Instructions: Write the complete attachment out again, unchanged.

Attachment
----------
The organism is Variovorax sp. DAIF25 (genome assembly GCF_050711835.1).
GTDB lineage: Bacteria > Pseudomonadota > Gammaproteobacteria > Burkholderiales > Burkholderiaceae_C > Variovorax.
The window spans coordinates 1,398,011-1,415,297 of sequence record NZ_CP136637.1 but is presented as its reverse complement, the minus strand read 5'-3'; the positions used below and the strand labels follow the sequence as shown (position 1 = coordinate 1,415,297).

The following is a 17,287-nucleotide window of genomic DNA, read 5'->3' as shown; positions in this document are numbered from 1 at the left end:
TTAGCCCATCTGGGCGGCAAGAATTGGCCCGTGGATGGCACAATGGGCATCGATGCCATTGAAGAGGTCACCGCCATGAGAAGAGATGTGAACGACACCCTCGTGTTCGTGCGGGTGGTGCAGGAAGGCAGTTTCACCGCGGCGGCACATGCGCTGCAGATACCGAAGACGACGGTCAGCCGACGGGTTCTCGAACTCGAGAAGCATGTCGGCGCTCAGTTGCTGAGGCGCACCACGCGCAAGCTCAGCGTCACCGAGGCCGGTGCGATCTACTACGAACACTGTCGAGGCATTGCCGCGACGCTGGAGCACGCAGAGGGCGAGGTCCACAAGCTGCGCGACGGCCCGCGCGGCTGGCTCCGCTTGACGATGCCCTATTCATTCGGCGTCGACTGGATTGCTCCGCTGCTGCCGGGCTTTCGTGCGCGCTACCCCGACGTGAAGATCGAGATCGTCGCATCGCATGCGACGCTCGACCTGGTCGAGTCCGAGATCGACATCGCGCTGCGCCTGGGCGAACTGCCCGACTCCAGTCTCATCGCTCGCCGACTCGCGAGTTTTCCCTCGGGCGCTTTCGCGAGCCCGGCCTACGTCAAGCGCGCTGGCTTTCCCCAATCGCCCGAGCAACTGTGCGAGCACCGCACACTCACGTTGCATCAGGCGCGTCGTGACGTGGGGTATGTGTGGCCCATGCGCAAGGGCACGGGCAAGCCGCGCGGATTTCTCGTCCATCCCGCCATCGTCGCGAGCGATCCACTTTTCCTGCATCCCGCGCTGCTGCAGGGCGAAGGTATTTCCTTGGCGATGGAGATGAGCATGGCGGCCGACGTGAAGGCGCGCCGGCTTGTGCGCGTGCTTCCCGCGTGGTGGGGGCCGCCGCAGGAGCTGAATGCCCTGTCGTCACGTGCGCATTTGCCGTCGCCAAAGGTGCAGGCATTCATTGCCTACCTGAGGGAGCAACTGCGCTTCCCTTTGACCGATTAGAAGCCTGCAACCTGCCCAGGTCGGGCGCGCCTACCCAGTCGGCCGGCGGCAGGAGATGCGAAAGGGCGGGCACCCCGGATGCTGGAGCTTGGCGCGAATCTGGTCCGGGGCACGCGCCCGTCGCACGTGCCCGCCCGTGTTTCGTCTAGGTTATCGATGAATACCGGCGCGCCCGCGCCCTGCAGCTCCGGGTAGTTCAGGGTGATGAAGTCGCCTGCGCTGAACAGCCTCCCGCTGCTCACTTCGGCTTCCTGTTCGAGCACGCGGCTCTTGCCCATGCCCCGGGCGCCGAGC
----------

The organism is Variovorax sp. DAIF25 (genome assembly GCF_050711835.1).
GTDB lineage: Bacteria > Pseudomonadota > Gammaproteobacteria > Burkholderiales > Burkholderiaceae_C > Variovorax.
The window spans coordinates 1,398,011-1,415,297 of sequence record NZ_CP136637.1 but is presented as its reverse complement, the minus strand read 5'-3'; the positions used below and the strand labels follow the sequence as shown (position 1 = coordinate 1,415,297).

The following is a 17,287-nucleotide window of genomic DNA, read 5'->3' as shown; positions in this document are numbered from 1 at the left end:
TTAGCCCATCTGGGCGGCAAGAATTGGCCCGTGGATGGCACAATGGGCATCGATGCCATTGAAGAGGTCACCGCCATGAGAAGAGATGTGAACGACACCCTCGTGTTCGTGCGGGTGGTGCAGGAAGGCAGTTTCACCGCGGCGGCACATGCGCTGCAGATACCGAAGACGACGGTCAGCCGACGGGTTCTCGAACTCGAGAAGCATGTCGGCGCTCAGTTGCTGAGGCGCACCACGCGCAAGCTCAGCGTCACCGAGGCCGGTGCGATCTACTACGAACACTGTCGAGGCATTGCCGCGACGCTGGAGCACGCAGAGGGCGAGGTCCACAAGCTGCGCGACGGCCCGCGCGGCTGGCTCCGCTTGACGATGCCCTATTCATTCGGCGTCGACTGGATTGCTCCGCTGCTGCCGGGCTTTCGTGCGCGCTACCCCGACGTGAAGATCGAGATCGTCGCATCGCATGCGACGCTCGACCTGGTCGAGTCCGAGATCGACATCGCGCTGCGCCTGGGCGAACTGCCCGACTCCAGTCTCATCGCTCGCCGACTCGCGAGTTTTCCCTCGGGCGCTTTCGCGAGCCCGGCCTACGTCAAGCGCGCTGGCTTTCCCCAATCGCCCGAGCAACTGTGCGAGCACCGCACACTCACGTTGCATCAGGCGCGTCGTGACGTGGGGTATGTGTGGCCCATGCGCAAGGGCACGGGCAAGCCGCGCGGATTTCTCGTCCATCCCGCCATCGTCGCGAGCGATCCACTTTTCCTGCATCCCGCGCTGCTGCAGGGCGAAGGTATTTCCTTGGCGATGGAGATGAGCATGGCGGCCGACGTGAAGGCGCGCCGGCTTGTGCGCGTGCTTCCCGCGTGGTGGGGGCCGCCGCAGGAGCTGAATGCCCTGTCGTCACGTGCGCATTTGCCGTCGCCAAAGGTGCAGGCATTCATTGCCTACCTGAGGGAGCAACTGCGCTTCCCTTTGACCGATTAGAAGCCTGCAACCTGCCCAGGTCGGGCGCGCCTACCCAGTCGGCCGGCGGCAGGAGATGCGAAAGGGCGGGCACCCCGGATGCTGGAGCTTGGCGCGAATCTGGTCCGGGGCACGCGCCCGTCGCACGTGCCCGCCCGTGTTTCGTCTAGGTTATCGATGAATACCGGCGCGCCCGCGCCCTGCAGCTCCGGGTAGTTCAGGGTGATGAAGTCGCCTGCGCTGAACAGCCTCCCGCTGCTCACTTCGGCTTCCTGTTCGAGCACGCGGCTCTTGCCCATGCCCCGGGCGCCGAGC